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COMMONWEALTH v. MARSH (06/28/72)

decided: June 28, 1972.

COMMONWEALTH
v.
MARSH, APPELLANT



Appeal from judgment of sentence of Court of Common Pleas of Erie County, No. 413 of 1966, in case of Commonwealth of Pennsylvania v. Vernon Carl Marsh.

COUNSEL

James D. McDonald, Jr., with him Quinn, Gent, Buseck & Leemhuis, for appellant.

Charles D. Agresti, Assistant District Attorney, with him R. Gordon Kennedy, District Attorney, for Commonwealth, appellee.

Jones, C. J., Eagen, O'Brien, Roberts, Pomeroy, Nix and Manderino, JJ. Opinion by Mr. Justice O'Brien. Concurring Opinion by Mr. Justice Roberts. Mr. Chief Justice Jones and Mr. Justice Manderino join in this concurring opinion.

Author: O'brien

[ 448 Pa. Page 293]

On November 15, 1966, appellant, Vernon Marsh, entered a general plea of guilty to an indictment charging him with the slaying of one Bruno C. Roehrl in Harborcreek Township, Erie County, Pennsylvania, on February 10, 1965. After testimony before the court en banc, he was adjudged guilty of first-degree murder and sentenced to life imprisonment. No appeal from the judgment was filed at that time. In November, 1967, after he had filed a post-conviction petition,

[ 448 Pa. Page 294]

    the court permitted appellant to file post-trial motions nunc pro tunc. Appellant then alleged that his plea of guilty should be invalidated because it was primarily induced or motivated by the existence of incriminating evidence unconstitutionally obtained. On appeal from the denial of these motions, we held that since appellant's plea was made with the advice of counsel, and he did not allege that counsel's advice was incompetent, his attack on the validity of his plea must fail. Commonwealth v. Marsh, 440 Pa. 590, 271 A.2d 481 (1970). However, we also found that constitutionally proscribed evidence was admitted during the degree-of-guilt hearing and, therefore, vacated the judgment and remanded the case for another degree-of-guilt hearing at which such evidence would not be admitted.

On remand, upon motion of appellant's counsel, the court below agreed on May 21, 1971, to suppress the testimony given by appellant at the previous degree-of-guilt hearing, because that testimony might have been impelled by the Commonwealth's previous use of the tainted evidence, citing Harrison v. United States, 392 U.S. 219, 88 S. Ct. 2008 (1968). A hearing to determine the degree of guilt was then set for June 18, 1971.

During the period between the May 21 suppression order and the June 18 hearing date, there were frequent negotiations between appellant's attorneys and the office of the District Attorney of Erie County. Those negotiations culminated in an agreement between opposing counsel that the Commonwealth would stipulate that the degree of guilt rose no higher than second degree in exchange for an agreement on the part of the appellant to forego any further appeals attempting to invalidate the existing guilty plea. The court refused to accept the agreement and, after the granting of a continuance to permit the Commonwealth to obtain all of its witnesses, the second degree-of-guilt hearing was held on July 28, 1971.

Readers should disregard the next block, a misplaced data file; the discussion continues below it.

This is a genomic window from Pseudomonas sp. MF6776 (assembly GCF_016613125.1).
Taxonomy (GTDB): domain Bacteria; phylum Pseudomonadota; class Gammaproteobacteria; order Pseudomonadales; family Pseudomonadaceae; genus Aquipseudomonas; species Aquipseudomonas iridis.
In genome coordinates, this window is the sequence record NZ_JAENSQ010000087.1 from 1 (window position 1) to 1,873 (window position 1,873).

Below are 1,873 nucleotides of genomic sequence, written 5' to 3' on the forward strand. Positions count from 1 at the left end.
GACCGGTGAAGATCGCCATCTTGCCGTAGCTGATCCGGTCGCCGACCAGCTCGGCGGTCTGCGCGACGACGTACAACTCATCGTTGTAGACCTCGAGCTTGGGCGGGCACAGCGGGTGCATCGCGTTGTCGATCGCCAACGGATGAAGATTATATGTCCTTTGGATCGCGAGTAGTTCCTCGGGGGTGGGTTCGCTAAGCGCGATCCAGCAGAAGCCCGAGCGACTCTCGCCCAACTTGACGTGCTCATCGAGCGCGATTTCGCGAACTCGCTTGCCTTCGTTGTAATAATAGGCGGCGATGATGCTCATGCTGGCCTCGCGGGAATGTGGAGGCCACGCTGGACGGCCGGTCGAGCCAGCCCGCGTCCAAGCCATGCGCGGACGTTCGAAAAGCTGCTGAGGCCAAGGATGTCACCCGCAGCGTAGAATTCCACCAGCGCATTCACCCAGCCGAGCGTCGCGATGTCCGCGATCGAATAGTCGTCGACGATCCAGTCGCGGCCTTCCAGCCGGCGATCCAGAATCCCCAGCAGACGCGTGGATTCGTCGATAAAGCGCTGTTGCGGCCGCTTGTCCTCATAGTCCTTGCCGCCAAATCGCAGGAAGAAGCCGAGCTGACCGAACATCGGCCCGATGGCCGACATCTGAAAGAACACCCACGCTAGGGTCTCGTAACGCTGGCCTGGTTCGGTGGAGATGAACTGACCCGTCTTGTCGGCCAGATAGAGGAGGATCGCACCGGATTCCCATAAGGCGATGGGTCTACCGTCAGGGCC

[ 448 Pa. Page 295]

This hearing resulted in a finding that the appellant was guilty of murder in the first degree. After denial of his post-trial motions and the imposition of a sentence of life imprisonment, appellant filed this appeal. On appeal, the appellant first alleges that the court should not have refused the stipulation that appellant's guilt did not rise above second-degree murder and that the Commonwealth should not be allowed to disavow that agreement. We have repeatedly recognized that plea bargaining is an appropriate method of disposing of criminal cases. Commonwealth v. Alvarado, 442 Pa. 516, 276 A.2d 526 (1971); Commonwealth v. Wilkins, 442 Pa. 524, 277 A.2d 341 (1971); Com. ex rel. Kerekes v. Maroney, 423 Pa. 337, 223 A.2d 699 (1966). However, in those cases, we have made it clear that, although the opposing attorneys are bound by the agreement, the court is not bound to accept it and, if the court makes that fact clear to a defendant, the defendant cannot attack a plea made after the disclosure.

In the instant case, the appellant did not plead guilty as the result of an agreement reached with the Commonwealth. Instead, his guilty plea was made prior to the agreement and we had already held that that plea could not be withdrawn. Commonwealth v. Marsh, supra. The only agreement made by the appellant was that he would make no further appellate or collateral attacks on the validity of his plea if the Commonwealth would stipulate that his degree of guilt rose no higher than second-degree murder. The court was not bound to ...


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